While the Government is strongly pitching reform of tax laws to make them more business friendly, there are certain tax speed breakers which are making the business highways a rough ride. Here are some of the tax speed breakers that need to be smoothened.
When Indian companies set up businesses abroad, there is a need to finance their offshore subsidiaries in a way that does not unduly burden these subsidiaries. Other than investment in the shares, another option being explored to fund these subsidiaries is by way of debt instruments or loan. Stringent transfer pricing regulations in India, which govern intra group funding transactions, require Indian companies to mandatorily charge arm’s length interest on loans given to their offshore subsidiaries. Indian companies run the risk of being taxed on deemed interest income on failure to charge arm’s length interest on such loans.
In some cases it may not be commercially viable for an Indian company to charge interest to its offshore subsidiary due to reasons such as significant setting up costs, long gestation period, etc. due to which the subsidiary would in all likelihood be making losses and would be paying interest to its parent from the capital! Thus, by charging such interest though the taxable income of the Indian parent increases, the profitability and value of the group as a whole suffers and is skewed. The subsidiary in fact suffers artificial loss and leads to longer gestation period. Therefore given the broader and long term objective of the Government, this situation calls for an alignment of the transfer pricing laws with business realities and suitable amendments need to be made to give some respite to Indian companies.
A moratorium period to Indian companies setting up offshore subsidiaries from charging interest may be considered. Another option could be to charge accelerated interest at a later stage after charging nominal or ‘nil’ interest in the initial years, such that over a long term the total interest income from the subsidiary achieves the arm’s length result. This approach is justifiable since the objective of these companies is not per se to avoid taxes but only to provide finance to their subsidiaries in an economical manner.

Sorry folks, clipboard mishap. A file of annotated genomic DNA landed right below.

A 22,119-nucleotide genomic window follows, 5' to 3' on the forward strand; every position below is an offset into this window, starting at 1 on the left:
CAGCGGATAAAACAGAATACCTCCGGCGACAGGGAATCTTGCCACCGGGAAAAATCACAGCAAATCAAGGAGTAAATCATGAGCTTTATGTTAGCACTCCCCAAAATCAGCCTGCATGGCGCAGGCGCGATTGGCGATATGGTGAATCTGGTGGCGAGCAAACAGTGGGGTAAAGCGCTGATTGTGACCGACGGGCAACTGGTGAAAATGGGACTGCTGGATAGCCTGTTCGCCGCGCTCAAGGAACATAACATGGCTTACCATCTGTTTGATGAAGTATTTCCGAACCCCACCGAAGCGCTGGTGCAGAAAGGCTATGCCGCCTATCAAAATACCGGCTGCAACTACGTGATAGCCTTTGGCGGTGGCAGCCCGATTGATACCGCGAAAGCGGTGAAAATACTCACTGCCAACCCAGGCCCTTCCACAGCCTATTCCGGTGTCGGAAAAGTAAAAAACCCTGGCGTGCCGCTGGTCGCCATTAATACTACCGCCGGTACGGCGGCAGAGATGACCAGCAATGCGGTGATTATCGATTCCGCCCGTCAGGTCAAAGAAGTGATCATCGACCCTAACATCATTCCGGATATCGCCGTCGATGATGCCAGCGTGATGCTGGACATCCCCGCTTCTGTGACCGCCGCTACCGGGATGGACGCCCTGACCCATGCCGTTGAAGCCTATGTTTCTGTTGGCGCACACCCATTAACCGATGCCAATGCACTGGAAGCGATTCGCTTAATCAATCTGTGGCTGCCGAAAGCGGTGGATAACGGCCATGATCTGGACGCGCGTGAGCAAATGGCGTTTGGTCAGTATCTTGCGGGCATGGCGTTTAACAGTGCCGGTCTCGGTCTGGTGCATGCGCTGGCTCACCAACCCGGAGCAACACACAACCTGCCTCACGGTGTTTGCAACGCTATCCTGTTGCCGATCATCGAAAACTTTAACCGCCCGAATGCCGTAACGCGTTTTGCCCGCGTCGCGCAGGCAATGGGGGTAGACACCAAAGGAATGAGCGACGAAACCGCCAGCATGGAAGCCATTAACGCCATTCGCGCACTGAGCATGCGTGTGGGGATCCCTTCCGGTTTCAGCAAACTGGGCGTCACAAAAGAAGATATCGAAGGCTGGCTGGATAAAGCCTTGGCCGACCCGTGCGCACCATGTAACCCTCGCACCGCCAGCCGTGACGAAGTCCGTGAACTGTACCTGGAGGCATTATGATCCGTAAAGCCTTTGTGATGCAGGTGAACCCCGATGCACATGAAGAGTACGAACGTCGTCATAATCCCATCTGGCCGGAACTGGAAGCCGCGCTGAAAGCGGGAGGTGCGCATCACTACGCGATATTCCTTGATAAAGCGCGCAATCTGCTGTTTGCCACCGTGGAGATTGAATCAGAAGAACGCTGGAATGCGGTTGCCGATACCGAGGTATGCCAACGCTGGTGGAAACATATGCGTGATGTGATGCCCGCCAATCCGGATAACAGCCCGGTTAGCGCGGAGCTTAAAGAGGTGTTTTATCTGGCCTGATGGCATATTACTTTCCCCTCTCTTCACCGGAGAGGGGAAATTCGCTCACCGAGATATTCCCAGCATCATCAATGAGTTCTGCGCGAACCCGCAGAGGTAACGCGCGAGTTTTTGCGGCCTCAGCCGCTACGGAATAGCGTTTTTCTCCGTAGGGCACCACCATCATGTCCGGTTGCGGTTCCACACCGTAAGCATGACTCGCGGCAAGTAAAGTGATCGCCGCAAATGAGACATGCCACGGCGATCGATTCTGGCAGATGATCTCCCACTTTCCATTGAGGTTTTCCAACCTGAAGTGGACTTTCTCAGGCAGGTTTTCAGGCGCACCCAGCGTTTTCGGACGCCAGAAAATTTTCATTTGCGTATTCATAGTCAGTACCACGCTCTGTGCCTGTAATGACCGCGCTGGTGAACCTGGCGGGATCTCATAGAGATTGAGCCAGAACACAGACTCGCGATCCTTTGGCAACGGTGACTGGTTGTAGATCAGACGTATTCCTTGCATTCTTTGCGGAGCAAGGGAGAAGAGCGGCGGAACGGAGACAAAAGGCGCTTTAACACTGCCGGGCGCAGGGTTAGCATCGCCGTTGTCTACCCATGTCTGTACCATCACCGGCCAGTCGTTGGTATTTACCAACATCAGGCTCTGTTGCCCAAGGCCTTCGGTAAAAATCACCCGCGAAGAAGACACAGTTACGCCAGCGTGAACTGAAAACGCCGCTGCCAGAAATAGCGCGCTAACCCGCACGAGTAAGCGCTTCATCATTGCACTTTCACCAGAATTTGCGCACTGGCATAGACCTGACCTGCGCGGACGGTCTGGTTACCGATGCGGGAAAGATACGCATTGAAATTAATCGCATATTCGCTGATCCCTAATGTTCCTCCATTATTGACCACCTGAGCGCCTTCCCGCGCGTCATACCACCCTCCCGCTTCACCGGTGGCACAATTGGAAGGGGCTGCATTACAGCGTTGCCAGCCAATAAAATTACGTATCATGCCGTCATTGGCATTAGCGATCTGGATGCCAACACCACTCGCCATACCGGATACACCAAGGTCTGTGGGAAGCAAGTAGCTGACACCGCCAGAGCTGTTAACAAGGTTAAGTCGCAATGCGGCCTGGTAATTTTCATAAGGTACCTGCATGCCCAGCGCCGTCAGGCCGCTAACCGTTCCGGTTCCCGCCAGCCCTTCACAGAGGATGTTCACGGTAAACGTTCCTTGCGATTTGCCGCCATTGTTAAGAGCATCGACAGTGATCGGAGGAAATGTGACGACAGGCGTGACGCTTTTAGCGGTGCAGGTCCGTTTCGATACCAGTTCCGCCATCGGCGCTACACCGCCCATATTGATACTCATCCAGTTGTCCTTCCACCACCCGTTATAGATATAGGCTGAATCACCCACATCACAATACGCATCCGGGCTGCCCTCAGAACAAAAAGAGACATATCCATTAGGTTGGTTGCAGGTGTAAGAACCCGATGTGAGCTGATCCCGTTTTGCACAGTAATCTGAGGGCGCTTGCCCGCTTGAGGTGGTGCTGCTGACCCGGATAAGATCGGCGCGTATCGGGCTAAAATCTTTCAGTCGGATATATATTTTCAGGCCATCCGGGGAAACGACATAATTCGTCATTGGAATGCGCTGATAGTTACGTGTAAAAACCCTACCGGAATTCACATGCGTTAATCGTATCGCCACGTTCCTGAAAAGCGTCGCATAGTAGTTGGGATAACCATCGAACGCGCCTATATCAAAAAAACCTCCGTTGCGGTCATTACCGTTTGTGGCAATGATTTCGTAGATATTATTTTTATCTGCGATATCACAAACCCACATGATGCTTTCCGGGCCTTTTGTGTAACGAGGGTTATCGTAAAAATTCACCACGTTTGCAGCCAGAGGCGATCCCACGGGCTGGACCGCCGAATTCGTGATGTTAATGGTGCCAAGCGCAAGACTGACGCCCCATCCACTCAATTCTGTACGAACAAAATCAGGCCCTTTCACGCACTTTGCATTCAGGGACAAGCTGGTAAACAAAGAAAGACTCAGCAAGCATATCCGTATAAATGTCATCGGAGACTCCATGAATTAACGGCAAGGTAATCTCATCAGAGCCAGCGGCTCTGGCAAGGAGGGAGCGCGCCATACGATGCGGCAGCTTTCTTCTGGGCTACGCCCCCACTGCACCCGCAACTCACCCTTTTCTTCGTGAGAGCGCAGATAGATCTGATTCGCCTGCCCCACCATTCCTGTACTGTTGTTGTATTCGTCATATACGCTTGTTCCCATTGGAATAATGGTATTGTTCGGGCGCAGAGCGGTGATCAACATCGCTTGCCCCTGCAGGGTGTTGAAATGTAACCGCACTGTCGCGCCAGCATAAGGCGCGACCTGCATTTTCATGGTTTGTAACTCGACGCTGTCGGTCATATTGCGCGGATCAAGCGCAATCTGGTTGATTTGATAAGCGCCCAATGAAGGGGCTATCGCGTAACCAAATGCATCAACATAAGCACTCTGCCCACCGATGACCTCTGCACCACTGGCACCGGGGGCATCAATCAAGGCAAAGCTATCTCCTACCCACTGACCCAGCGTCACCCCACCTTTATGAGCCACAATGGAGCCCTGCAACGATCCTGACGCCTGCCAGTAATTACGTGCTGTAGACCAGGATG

Given the Government’s intention to attract investments into India, it could consider a couple of changes to give a fillip to M&A activities. The first one being applicability of ‘Minimum’ Alternate Tax (MAT). Though the matter is pending before the Supreme Court, the Government should consider and clarify the applicability or otherwise of MAT to foreign companies. Foreign companies which do not carry on business in India through a place of business in India such as FIIs, investment holding companies, etc., and mainly derive income in the nature of capital gains should not be subjected to MAT. Where India has entered into bilateral tax treaties under which India has given up the right to levy tax on capital gains derived by a resident of the other contracting state, levy of MAT on such capital gains in the hands of the residents of the other country under the domestic tax laws of India would be contrary to and violative of the Vienna Convention on the Law of Treaties.
Also, the term ‘Minimum’ Alternate Tax has become some sort of a misnomer. At the current rate of MAT, set at around 20% (including surcharge and education cess), it is two thirds of the rate of full tax rate of 30%! There is certainly a case to rationalize the MAT rate for it to be truly a ‘minimum’ tax. The rationale for introduction of MAT was that companies which paid zero tax on their income were distributing significant dividends which was considered unacceptable in as much as if they can reward their investors, they must certainly have income on which government can have a tax claim. Levy of MAT on companies or undertakings which are given specific tax exemptions to incentivize them, such as SEZs, infrastructure projects, power projects, etc. effectively takes away the incentive given to them and is therefore, a disappointing surprise to foreign investors who evaluate the investment based on tax holiday to such sectors.